Keeping up to date on whatever your social media outlet of choice has become engrained into our daily routines. There is a constant sense of urgency to stay on top of ever trending topics. Although the majority of tweets and statuses are light hearted and informative at most, they could actually help or harm lives if utilized appropriately.
Social media lets any individual out there with general computer and internet literacy to become their own PR agent. The problem though, is that many of us do not consider our updates as a PR campaign for our lives. In most cases, we are simply venting or sharing information, but what if someone else decided to spin that information?
That is exactly what happened with Amanda Knox, the American arrested in Italy for the murder of her roommate from her study abroad. The media did not have much information to produce stories so they went to Knox’s online profiles. They took an old soccer nickname, “Foxy Knoxy” that she had used as her MySpace username, and used it to create a character. Along with the name they discovered, the media also uncovered several drunken videos of her on YouTube and compromising photos from Facebook. Surely, when each of these items was posted individually, they seemed harmless. Once they were compiled together and misconstrued in the media, they harmed Knox’s court case. The prosecutors used her promiscuous media character to ruin her credibility as a studious and wholesome young American. Although these social media postings were not the be all and end all to this young woman’s case, they did not help it.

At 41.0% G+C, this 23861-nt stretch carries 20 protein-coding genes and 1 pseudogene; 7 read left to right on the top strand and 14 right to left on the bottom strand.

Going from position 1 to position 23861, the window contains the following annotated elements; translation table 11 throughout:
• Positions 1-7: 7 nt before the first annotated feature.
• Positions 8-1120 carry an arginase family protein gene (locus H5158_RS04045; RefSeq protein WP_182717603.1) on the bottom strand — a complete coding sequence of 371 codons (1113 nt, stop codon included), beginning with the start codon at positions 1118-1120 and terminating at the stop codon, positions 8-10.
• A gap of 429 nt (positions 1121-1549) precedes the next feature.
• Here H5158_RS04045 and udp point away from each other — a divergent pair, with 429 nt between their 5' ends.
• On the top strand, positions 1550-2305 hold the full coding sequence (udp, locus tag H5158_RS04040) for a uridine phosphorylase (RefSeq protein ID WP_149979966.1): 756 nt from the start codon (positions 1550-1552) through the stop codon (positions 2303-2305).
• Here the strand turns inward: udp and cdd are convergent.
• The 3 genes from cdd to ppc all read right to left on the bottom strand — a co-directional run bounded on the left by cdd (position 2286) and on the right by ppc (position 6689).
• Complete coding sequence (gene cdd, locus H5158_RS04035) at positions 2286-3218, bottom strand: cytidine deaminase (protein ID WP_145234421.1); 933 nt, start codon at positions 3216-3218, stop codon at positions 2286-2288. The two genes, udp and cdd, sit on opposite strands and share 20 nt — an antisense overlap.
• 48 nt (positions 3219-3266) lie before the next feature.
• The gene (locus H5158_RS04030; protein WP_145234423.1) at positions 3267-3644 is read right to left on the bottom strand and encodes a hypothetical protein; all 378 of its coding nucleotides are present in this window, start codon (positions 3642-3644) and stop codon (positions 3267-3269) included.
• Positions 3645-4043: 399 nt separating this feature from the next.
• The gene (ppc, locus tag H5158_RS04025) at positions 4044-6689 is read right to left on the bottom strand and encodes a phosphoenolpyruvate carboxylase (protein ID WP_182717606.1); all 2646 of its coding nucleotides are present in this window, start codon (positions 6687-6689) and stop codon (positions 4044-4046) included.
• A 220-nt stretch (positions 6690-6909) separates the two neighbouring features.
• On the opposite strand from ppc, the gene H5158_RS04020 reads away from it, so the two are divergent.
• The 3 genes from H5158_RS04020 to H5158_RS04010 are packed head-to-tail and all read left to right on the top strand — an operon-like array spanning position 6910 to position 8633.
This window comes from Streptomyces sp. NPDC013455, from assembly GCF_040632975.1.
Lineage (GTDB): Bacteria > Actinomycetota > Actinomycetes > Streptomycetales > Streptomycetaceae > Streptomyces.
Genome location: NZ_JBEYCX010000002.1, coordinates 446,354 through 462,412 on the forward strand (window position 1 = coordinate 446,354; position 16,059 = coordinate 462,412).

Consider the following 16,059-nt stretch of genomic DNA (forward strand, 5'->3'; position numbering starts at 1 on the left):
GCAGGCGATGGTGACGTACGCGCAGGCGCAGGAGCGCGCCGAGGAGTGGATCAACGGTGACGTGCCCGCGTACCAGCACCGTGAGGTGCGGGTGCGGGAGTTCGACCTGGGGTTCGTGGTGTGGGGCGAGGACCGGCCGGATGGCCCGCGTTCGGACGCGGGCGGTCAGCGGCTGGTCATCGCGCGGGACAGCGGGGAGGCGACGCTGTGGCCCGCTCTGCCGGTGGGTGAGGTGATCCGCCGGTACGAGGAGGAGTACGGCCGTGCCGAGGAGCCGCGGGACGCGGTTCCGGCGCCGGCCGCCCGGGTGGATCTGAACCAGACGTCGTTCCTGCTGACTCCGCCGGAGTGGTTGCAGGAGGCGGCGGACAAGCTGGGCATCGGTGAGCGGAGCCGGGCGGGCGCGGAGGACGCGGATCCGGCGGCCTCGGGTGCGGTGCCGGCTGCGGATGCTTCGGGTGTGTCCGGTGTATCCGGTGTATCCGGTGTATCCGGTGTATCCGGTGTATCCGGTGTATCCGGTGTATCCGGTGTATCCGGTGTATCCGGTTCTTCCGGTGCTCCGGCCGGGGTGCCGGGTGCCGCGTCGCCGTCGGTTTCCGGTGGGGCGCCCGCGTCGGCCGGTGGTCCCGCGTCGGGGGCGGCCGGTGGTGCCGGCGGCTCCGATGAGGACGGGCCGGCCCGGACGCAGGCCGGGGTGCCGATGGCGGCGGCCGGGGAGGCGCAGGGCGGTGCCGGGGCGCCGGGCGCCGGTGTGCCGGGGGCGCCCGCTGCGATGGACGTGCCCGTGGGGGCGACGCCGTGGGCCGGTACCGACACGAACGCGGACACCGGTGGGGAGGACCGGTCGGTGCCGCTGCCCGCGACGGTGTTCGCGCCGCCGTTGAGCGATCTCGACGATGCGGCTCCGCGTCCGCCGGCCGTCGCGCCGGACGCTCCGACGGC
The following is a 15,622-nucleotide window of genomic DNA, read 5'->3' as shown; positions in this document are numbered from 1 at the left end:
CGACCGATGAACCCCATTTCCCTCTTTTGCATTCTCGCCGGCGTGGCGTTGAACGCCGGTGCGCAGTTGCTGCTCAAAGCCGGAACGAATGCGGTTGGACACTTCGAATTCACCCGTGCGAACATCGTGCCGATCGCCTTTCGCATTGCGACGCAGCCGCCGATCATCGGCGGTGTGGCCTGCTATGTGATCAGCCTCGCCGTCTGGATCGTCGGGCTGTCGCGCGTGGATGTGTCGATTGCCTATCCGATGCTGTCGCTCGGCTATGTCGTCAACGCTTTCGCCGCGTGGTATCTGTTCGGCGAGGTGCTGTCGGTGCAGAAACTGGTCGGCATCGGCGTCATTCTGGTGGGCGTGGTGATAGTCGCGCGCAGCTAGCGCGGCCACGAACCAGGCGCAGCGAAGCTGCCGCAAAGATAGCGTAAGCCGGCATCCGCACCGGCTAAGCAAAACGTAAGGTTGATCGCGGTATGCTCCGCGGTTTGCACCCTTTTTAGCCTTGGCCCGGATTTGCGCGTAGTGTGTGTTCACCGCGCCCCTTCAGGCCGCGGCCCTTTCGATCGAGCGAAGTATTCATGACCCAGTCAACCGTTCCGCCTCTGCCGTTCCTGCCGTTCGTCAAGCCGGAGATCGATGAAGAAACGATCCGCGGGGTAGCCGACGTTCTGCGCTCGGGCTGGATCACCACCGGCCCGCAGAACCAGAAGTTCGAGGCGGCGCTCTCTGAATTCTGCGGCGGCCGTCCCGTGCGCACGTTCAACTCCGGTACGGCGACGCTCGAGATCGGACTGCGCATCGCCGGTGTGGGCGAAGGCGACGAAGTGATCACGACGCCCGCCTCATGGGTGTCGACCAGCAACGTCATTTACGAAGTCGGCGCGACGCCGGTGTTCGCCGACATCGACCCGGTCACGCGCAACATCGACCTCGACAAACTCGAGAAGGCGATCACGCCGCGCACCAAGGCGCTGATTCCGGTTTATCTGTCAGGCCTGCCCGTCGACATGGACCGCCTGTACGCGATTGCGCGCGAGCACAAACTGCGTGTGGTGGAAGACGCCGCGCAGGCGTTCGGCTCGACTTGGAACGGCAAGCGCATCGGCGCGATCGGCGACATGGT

In a recent episode of Grey’s Anatomy, Twitter was used to save lives. One of the teaching surgeons on the show decided to teach her students the process of complex surgeries via tweets. The point was to reach a broader audience in real time. One person in the operating room was delegated to tweet what was happening. Those tweets went to the phones of numerous first year residents who were unable to attend the surgery in person, but eager to learn. The Chief of the Seattle Grace Hospital was completely against the idea of tweeting until he witnessed its benefits first hand. In one of his surgeries he was having trouble developing a viable option to save a patient. One of the residents had been tweeting against his will the entire surgery. When she tweeted that they were at a crossroads, another hospital tweeted back at them offering a medical suggestion. The Chief said the suggestion would work, but they did not have the proper materials. With one more tweet they were able to reach another hospital in the area that did have the materials, and saved the patient’s life. Although this was a fictional episode on a television show, it proves that social media is impacting all aspects of life, and could potentially save them in the very near future.
The next time you check your social media outlet of choice think about all of the creative ways you can share information. Who knows, maybe your tweet will save someone’s life or help your case if you ever find yourself in court!